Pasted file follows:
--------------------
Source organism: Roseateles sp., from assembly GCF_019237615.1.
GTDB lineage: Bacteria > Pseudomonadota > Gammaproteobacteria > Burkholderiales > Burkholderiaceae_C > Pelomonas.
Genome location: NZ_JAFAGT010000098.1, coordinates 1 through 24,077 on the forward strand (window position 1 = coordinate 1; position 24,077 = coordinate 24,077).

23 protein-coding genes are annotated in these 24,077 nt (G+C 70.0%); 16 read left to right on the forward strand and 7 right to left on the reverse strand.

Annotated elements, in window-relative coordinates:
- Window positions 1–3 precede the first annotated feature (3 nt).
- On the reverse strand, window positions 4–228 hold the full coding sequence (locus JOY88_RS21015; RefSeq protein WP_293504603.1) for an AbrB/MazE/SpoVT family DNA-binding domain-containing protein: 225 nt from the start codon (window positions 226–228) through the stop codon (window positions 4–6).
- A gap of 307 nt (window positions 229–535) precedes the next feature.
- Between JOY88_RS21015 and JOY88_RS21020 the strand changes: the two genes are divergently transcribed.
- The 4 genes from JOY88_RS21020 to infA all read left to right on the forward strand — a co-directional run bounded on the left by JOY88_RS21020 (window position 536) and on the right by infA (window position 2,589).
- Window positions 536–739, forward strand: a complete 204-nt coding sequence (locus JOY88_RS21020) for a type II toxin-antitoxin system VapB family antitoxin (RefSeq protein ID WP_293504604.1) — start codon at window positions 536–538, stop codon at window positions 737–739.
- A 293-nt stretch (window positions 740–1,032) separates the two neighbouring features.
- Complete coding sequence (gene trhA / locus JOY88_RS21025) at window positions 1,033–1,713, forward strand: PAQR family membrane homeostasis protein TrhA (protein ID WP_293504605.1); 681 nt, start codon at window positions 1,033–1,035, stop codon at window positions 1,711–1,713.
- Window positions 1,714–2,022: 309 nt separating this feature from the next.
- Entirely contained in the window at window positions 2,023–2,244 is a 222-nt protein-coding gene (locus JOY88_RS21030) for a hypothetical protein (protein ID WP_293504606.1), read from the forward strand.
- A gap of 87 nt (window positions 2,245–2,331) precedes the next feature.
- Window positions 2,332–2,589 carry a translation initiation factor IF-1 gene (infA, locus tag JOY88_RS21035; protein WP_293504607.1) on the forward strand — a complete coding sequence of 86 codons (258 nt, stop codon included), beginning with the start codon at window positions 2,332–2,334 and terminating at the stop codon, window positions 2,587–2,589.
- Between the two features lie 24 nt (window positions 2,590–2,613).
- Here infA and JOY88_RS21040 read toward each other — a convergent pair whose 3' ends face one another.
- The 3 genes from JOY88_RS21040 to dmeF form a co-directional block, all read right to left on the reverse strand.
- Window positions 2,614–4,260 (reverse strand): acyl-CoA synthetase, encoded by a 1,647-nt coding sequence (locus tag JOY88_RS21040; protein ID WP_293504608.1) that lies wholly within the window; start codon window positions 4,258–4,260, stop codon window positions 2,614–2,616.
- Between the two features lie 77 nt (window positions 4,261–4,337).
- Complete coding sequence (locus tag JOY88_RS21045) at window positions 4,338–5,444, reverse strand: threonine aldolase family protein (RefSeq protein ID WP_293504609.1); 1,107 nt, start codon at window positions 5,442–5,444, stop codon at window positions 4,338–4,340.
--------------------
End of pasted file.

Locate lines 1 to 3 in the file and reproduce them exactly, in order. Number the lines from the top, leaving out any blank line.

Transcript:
Source organism: Roseateles sp., from assembly GCF_019237615.1.
GTDB lineage: Bacteria > Pseudomonadota > Gammaproteobacteria > Burkholderiales > Burkholderiaceae_C > Pelomonas.
Genome location: NZ_JAFAGT010000098.1, coordinates 1 through 24,077 on the forward strand (window position 1 = coordinate 1; position 24,077 = coordinate 24,077).